Format

Send to

Choose Destination
Sci Signal. 2019 May 14;12(581). pii: eaau0615. doi: 10.1126/scisignal.aau0615.

The signaling adaptor BCAP inhibits NLRP3 and NLRC4 inflammasome activation in macrophages through interactions with Flightless-1.

Author information

1
Department of Microbiology, University of Washington, Seattle, WA 98195, USA.
2
Immunology Program, Benaroya Research Institute, Seattle, WA 98101, USA.
3
Department of Immunology, University of Washington, Seattle, WA 98109, USA.
4
Seattle Children's Research Institute, Seattle, WA 98101, USA.
5
Department of Pediatrics, University of Washington, Seattle, WA 98195, USA.
6
Department of Laboratory Medicine, University of Washington, Seattle, WA 98195, USA.
7
Immunology Program, Benaroya Research Institute, Seattle, WA 98101, USA. jhamerman@benaroyaresearch.org.

Abstract

B cell adaptor for phosphoinositide 3-kinase (PI3K) (BCAP) is a signaling adaptor that activates the PI3K pathway downstream of B cell receptor signaling in B cells and Toll-like receptor (TLR) signaling in macrophages. BCAP binds to the regulatory p85 subunit of class I PI3K and is a large, multidomain protein. We used proteomic analysis to identify other BCAP-interacting proteins in macrophages and found that BCAP specifically associated with the caspase-1 pseudosubstrate inhibitor Flightless-1 and its binding partner leucine-rich repeat flightless-interacting protein 2. Because these proteins inhibit the NLRP3 inflammasome, we investigated the role of BCAP in inflammasome function. Independent of its effects on TLR priming, BCAP inhibited NLRP3- and NLRC4-induced caspase-1 activation, cell death, and IL-1β release from macrophages. Accordingly, caspase-1-dependent clearance of a Yersinia pseudotuberculosis mutant was enhanced in BCAP-deficient mice. Mechanistically, BCAP delayed the recruitment and activation of pro-caspase-1 within the NLRP3/ASC preinflammasome through its association with Flightless-1. Thus, BCAP is a multifunctional signaling adaptor that inhibits key pathogen-sensing pathways in macrophages.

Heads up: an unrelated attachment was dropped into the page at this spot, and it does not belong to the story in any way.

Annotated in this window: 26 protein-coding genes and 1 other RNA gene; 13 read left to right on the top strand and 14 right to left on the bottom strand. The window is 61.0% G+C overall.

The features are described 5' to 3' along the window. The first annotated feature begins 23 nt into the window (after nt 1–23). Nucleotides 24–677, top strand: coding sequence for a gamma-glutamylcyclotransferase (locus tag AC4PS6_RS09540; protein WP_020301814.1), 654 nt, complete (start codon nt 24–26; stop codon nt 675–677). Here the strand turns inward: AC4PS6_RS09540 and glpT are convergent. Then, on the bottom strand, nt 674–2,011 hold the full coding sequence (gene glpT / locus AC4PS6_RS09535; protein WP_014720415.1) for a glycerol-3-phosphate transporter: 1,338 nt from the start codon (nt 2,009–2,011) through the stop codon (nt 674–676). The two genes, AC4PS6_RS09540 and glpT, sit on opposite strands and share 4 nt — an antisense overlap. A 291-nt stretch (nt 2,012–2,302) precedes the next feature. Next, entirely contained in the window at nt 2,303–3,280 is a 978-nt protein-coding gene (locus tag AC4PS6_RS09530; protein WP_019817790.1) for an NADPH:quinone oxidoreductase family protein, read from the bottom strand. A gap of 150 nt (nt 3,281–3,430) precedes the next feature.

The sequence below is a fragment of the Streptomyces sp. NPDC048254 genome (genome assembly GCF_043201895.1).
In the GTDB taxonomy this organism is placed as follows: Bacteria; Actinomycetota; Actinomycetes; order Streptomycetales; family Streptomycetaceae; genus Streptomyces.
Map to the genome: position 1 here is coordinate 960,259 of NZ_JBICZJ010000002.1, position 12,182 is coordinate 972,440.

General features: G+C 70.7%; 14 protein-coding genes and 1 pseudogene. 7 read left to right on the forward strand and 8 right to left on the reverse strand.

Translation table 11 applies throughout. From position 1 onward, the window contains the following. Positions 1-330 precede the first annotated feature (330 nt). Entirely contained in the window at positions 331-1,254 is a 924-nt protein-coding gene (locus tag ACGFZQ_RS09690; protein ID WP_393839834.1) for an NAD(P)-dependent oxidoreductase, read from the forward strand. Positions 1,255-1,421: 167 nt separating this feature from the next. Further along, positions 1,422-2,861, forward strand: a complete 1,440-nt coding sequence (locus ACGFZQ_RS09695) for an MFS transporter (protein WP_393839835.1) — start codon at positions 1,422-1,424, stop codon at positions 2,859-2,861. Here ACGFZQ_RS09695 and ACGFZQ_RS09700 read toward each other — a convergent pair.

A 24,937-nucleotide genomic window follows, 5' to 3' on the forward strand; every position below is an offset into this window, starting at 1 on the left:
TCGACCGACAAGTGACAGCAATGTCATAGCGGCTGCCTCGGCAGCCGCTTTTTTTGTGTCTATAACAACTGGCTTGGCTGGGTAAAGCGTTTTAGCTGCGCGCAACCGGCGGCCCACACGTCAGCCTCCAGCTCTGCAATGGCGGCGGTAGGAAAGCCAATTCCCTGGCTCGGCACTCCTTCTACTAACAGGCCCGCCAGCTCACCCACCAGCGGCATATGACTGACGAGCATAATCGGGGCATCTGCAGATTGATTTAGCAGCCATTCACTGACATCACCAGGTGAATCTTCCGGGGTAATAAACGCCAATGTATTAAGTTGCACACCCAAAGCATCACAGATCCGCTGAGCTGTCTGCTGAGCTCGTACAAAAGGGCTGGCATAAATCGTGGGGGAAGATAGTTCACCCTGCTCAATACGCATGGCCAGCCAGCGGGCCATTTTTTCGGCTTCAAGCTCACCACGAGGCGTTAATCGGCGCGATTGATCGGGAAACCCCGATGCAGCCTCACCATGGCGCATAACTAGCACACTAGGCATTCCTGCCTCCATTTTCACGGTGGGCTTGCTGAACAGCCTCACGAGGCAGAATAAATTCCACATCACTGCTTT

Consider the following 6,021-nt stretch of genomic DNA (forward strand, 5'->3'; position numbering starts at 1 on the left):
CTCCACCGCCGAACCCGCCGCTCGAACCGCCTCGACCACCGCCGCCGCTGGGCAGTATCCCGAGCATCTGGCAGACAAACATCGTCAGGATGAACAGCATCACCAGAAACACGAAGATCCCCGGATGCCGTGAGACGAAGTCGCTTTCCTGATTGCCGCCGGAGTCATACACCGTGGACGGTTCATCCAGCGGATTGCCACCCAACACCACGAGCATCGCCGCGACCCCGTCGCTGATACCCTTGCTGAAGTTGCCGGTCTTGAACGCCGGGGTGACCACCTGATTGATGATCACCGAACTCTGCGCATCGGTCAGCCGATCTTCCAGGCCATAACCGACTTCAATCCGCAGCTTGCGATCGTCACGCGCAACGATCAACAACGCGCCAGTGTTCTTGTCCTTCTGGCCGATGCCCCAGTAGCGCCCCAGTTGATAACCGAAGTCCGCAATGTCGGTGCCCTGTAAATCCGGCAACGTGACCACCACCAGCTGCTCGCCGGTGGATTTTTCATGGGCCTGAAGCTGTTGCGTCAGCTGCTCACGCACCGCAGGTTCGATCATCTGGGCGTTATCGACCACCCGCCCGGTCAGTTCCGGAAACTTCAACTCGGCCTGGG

PMID:
31088976
PMCID:
PMC6604799
[Available on 2019-11-14]
DOI:
10.1126/scisignal.aau0615

Supplemental Content

Full text links

Icon for HighWire
Loading ...
Support Center